Posts Tagged ‘Essex Chain Lakes Primitive Area’

Wednesday, December 16, 2020

Chad Dawson resigns from the APA

Last week’s Adirondack Park Agency meeting was a humdinger.

Board members, state Department of Environmental Conservation staff and APA staff all discussed two major projects that have led to plenty of passionate public comment. Those included visions for the Debar Mountain Complex and some changes to the Essex Chain Lakes area.

About three hours into this meeting, with the above-mentioned projects taking up the majority of the time, board member Chad Dawson announced his resignation. Dawson (pictured here) has been a wilderness advocate on the board, whose membership leans toward local government and economic development.

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Wednesday, August 19, 2020

Ending the Campfire Prohibition on the Chain Lakes Makes No Sense

The 19,000-acre Essex Chain of Lakes between Indian Lake and Newcomb certainly has received lots of public attention. In 2007, it was a major part of the Finch, Pruyn and Company sale of 161,000-acres to the Adirondack Nature Conservancy, with help from the Open Space Institute.

Today, the first amendment to the Essex Chain of Lakes Primitive Area Unit Management Plan is up for public comment. Should it be approved? Before tackling that question, let us review.

What an earthquake the 2007 Finch, Pruyn sale felt like, with many aftershocks. It promised an exciting time for land conservation and for advocates for open space conservation like me and the nonprofits I worked with. It still is. It was a scary time for Finch employees, contractors, leaseholders, and many townspeople, including guides tied closely to the land and its future uses. The consequences of that land sale are still playing out and will continue to.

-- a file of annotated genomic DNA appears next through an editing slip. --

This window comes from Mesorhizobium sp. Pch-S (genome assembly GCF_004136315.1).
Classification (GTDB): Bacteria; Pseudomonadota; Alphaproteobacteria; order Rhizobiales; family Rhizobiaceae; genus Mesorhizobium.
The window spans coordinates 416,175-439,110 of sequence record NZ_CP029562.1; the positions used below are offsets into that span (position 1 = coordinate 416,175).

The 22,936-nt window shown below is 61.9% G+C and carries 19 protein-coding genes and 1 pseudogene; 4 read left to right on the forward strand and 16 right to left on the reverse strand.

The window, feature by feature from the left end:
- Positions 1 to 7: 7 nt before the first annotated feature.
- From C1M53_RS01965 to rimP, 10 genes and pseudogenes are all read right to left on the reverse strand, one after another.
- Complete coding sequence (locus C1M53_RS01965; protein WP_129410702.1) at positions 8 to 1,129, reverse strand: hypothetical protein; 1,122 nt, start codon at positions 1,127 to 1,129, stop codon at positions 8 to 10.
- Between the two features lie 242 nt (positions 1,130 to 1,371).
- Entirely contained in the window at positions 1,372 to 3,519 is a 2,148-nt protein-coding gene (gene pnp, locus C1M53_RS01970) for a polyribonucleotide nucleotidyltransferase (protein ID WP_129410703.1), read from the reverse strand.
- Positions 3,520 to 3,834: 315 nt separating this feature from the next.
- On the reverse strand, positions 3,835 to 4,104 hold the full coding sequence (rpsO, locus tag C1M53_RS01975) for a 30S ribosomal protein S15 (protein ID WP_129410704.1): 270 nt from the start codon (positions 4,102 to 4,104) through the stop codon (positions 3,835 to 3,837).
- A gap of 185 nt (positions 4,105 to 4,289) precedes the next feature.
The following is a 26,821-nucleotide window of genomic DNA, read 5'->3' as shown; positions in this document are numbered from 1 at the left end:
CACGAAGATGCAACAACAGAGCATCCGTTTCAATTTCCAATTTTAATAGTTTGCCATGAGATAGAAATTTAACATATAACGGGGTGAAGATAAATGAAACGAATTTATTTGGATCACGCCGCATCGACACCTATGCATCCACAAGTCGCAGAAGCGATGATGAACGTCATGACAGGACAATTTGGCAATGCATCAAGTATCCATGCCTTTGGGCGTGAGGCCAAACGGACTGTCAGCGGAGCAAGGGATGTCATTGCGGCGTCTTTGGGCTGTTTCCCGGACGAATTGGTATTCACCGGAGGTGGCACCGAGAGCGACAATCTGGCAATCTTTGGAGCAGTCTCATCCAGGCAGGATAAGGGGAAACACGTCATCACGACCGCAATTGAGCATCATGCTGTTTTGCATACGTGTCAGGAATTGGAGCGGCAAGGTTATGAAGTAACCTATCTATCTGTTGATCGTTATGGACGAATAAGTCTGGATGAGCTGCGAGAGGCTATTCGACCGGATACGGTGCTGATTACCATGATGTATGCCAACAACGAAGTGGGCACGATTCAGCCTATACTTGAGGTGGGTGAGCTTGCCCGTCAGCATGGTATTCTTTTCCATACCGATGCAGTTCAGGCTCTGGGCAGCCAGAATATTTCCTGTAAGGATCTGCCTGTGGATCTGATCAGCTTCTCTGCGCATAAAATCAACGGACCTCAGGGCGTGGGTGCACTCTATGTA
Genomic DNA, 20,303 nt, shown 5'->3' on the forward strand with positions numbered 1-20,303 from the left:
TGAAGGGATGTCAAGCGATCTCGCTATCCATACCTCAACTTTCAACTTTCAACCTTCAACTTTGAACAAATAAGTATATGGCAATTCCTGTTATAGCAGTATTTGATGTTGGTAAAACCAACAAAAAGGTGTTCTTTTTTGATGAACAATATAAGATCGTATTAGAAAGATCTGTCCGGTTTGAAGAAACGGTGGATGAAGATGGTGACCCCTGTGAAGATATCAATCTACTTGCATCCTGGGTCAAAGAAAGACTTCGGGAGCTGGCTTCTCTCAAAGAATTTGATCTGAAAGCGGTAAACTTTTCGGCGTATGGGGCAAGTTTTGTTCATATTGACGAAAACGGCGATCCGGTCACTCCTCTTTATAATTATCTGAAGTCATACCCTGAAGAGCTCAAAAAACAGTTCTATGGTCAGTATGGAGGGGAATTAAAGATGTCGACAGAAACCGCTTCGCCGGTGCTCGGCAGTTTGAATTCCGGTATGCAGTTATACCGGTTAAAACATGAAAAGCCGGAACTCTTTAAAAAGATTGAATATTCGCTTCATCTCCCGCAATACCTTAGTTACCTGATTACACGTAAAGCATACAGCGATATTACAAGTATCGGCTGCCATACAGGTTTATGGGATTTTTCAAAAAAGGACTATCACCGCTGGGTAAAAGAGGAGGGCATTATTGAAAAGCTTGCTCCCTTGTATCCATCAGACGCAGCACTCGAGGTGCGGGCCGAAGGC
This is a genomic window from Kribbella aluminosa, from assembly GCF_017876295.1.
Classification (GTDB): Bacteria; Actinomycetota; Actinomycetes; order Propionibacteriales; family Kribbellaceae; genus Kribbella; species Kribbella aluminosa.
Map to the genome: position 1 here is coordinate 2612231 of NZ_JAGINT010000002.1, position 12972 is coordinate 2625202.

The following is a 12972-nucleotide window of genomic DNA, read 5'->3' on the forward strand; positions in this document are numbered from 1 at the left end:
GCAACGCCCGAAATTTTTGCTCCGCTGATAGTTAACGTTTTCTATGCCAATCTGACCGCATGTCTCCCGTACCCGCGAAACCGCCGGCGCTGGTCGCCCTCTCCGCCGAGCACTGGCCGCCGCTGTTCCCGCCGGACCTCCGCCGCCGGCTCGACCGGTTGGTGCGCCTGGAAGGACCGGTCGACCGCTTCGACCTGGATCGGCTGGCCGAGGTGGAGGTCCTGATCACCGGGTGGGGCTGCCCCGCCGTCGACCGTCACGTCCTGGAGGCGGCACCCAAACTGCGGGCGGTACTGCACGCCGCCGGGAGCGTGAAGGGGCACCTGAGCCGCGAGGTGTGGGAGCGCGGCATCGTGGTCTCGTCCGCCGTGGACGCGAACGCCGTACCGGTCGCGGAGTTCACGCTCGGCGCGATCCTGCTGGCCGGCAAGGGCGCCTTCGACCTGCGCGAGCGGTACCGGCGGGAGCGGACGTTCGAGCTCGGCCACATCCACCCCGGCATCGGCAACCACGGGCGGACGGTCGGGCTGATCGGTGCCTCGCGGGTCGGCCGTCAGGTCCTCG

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Saturday, August 8, 2020

Essex Chain Lakes provides quiet solitude

The state’s proposal to attract more visitors to the Essex Chain Lakes by allowing lakeside campfires had the effect of immediately attracting two visitors recently: me and my son.

We’ve been planning to get our canoes into the Adirondack backcountry at some point this summer. Upon hearing how uncrowded the lakes south of Newcomb are, we decided to carry them into this primitive area for a look around. We were not disappointed.

These lakes are teeming with wildlife, from deer and bald eagles to belted kingfishers, great blue herons and, of course, loons. We heard loons throughout the night and then had a close visit from a pair in the morning, when they swam within about 35 yards of our camp. » Continue Reading.


Sunday, July 17, 2016

The Chain Drain: Paddling The Essex Chain Lakes Outlet

DSC_6486The acquisitions of former Finch, Pruyn lands have created a plethora of paddling opportunities ranging from whitewater dashes to pristine lakes and ponds.

A group of paddling enthusiasts, brought together by the magic of an internet forum, took my suggestions and joined me to paddle the outflow of the Essex Chain Lakes, or more simply, the Chain Drain.

We booked campsites at nearby Lake Harris for the sake of convenience and the size of our group. Groups of us began trickling in to the campsite on a Friday, the first day of the 2016 camping season at Lake Harris campground. All were greeted by warm, sunny skies and a multitude of black flies.

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Wednesday, May 18, 2016

Dick Booth: Boreas Ponds Should Be Wilderness

Boreas Ponds aerialDick Booth probably won’t be on the Adirondack Park Agency’s board when it decides how to classify the recently acquired Boreas Ponds Tract, but he is convinced that most of the 20,758 acres should be designated Wilderness, the strictest of the APA’s land-use categories.

“The great bulk of the lands, including the ponds, should be Wilderness,” Booth told Adirondack Almanack on Tuesday, a day after revealing he intends to retire from the APA.

Environmental groups concur that the three linked ponds — with their stupendous views of the High Peaks — should be classified Wilderness, but local towns are arguing for a less-restrictive Wild Forest classification for the ponds and nearby land. » Continue Reading.